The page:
‘M*A*S*H’ on TCM

Raw, ragged, mordantly hilarious, and savagely cruel, M*A*S*H (1970) was not Robert Altman’s first movie. The 45-year-old director had been in the business for 15 years, directing over a hundred hours of TV episodes and a few feature films, before shooting the first frame of the film. Yet M*A*S*H in many ways stands as the first “Robert Altman” film. Bustling with spontaneous ensemble performances, captured with a restless camera, and enriched with a dense soundtrack of competing conversations and extraneous sounds, it set the tone and style of his filmmaking for the rest of his career.

The film did not originate with Altman. Screenwriter Ring Lardner, Jr. discovered the novel, a black comic memoir of life in a mobile army surgical hospital during the Korean War written by Richard Hooker (a pseudonym for H. Richard Hornberger), and he thought it would make a great movie and a possible comeback project after spending years blacklisted by Hollywood for his politics. His agent, George Litto, took the book to Ingo Preminger, a former agent anxious to move into production, and they sold the package to 20th Century Fox. All they needed was a director, but all the big directors they approached turned them down. Litto was also Altman’s agent and Altman was very interested, but he couldn’t even get a meeting until the A-list filmmakers passed on it.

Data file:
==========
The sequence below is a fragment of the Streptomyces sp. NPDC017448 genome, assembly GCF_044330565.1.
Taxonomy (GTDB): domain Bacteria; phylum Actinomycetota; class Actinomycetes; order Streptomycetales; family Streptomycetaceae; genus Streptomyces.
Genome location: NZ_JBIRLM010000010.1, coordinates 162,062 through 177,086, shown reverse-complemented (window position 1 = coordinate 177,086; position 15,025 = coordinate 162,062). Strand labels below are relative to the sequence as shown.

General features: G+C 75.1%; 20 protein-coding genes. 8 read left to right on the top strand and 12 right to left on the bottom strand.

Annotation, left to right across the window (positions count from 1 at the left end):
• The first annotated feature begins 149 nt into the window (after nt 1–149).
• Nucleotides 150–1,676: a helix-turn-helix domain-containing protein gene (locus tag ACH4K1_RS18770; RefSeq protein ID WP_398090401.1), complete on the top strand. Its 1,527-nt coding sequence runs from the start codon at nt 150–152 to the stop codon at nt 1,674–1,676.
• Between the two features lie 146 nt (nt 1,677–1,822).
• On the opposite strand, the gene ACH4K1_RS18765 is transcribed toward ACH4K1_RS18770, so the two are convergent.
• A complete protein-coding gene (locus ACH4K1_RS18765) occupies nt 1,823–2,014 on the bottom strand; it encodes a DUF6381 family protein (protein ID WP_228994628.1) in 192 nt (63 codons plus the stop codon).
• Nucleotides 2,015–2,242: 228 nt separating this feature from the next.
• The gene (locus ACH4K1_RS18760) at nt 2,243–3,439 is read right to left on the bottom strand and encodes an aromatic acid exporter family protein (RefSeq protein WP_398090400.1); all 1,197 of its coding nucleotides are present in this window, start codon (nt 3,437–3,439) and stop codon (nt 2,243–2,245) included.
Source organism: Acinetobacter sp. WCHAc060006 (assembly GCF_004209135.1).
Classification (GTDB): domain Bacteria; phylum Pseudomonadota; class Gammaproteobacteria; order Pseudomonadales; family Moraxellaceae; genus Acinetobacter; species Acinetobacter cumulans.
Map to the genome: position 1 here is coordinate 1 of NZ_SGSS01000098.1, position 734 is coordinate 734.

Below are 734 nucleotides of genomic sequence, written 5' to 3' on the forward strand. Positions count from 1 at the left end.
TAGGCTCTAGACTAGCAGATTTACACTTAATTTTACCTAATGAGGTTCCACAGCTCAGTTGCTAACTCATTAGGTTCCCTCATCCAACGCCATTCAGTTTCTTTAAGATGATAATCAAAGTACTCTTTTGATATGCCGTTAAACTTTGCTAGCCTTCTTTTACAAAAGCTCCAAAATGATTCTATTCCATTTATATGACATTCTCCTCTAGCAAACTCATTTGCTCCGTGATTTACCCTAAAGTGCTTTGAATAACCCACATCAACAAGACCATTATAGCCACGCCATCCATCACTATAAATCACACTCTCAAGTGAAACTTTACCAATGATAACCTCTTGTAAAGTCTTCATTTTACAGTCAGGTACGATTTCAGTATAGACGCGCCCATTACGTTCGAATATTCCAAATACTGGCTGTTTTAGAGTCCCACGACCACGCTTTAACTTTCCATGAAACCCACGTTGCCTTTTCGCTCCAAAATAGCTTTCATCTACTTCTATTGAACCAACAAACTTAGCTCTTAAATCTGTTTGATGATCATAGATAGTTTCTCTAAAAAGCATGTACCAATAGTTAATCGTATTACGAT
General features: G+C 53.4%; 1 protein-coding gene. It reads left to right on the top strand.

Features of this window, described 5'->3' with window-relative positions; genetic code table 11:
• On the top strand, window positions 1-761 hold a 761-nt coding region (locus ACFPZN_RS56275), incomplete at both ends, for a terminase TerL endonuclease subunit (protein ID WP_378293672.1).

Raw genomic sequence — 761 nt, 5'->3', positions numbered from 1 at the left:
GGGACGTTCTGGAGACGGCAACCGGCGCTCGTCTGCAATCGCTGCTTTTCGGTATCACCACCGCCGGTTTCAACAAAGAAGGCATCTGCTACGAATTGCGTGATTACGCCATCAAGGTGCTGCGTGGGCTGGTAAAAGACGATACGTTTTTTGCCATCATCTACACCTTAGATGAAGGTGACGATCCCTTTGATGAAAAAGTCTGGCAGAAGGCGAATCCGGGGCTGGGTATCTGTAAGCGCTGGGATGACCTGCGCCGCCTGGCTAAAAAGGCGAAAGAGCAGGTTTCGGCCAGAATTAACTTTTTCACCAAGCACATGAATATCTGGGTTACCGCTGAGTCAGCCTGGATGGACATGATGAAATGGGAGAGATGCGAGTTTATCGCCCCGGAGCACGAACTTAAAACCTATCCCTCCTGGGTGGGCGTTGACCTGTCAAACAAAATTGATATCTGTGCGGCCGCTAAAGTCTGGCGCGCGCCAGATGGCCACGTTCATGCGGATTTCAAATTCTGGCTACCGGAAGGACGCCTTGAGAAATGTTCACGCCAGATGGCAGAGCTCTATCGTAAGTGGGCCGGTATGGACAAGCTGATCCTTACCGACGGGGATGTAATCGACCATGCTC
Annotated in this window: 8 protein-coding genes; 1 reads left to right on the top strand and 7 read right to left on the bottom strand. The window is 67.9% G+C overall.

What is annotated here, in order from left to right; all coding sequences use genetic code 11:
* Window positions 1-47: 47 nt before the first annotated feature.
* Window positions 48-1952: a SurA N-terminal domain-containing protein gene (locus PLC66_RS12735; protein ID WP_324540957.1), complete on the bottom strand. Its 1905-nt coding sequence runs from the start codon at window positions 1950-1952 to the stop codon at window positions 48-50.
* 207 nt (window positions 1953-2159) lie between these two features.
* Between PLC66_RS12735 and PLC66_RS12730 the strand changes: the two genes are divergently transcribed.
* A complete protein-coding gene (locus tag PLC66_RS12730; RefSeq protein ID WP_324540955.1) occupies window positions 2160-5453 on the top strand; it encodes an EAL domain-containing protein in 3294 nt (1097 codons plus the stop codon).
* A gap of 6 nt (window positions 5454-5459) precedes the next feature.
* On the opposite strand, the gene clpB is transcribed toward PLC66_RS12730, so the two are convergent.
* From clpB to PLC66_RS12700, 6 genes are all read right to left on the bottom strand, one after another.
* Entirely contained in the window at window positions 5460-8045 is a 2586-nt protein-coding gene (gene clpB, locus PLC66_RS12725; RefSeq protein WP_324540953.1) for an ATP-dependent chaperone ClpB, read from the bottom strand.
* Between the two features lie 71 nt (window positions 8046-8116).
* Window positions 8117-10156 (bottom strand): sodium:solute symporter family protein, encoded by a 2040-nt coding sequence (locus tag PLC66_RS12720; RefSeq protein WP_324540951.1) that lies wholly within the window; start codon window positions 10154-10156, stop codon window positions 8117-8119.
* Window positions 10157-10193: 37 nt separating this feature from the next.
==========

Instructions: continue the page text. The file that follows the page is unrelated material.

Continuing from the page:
Ingo Preminger brought in Donald Sutherland and Elliott Gould, rising stars with counterculture credentials, to play the practical-joking doctors Hawkeye Pierce and Duke Forrest. Gould told Altman that, while he could put on a southern accent for Duke, he felt more confident about another role, Trapper John McIntyre, and Altman made the change. Altman then cast the rest of the film with relative unknowns, drawing from old friends and collaborators (Tom Skerritt as Duke, Michael Murphy, Robert Duvall) and actors from the San Francisco theater community (John Schuck, Rene Auberjonois, Bud Cort, Sally Kellerman, and others). The publicity department boasted of fourteen feature film debuts in the twenty eight speaking roles and Altman gave everyone their moment.

Plays on Turner Classic Movies on Tuesday, October 29

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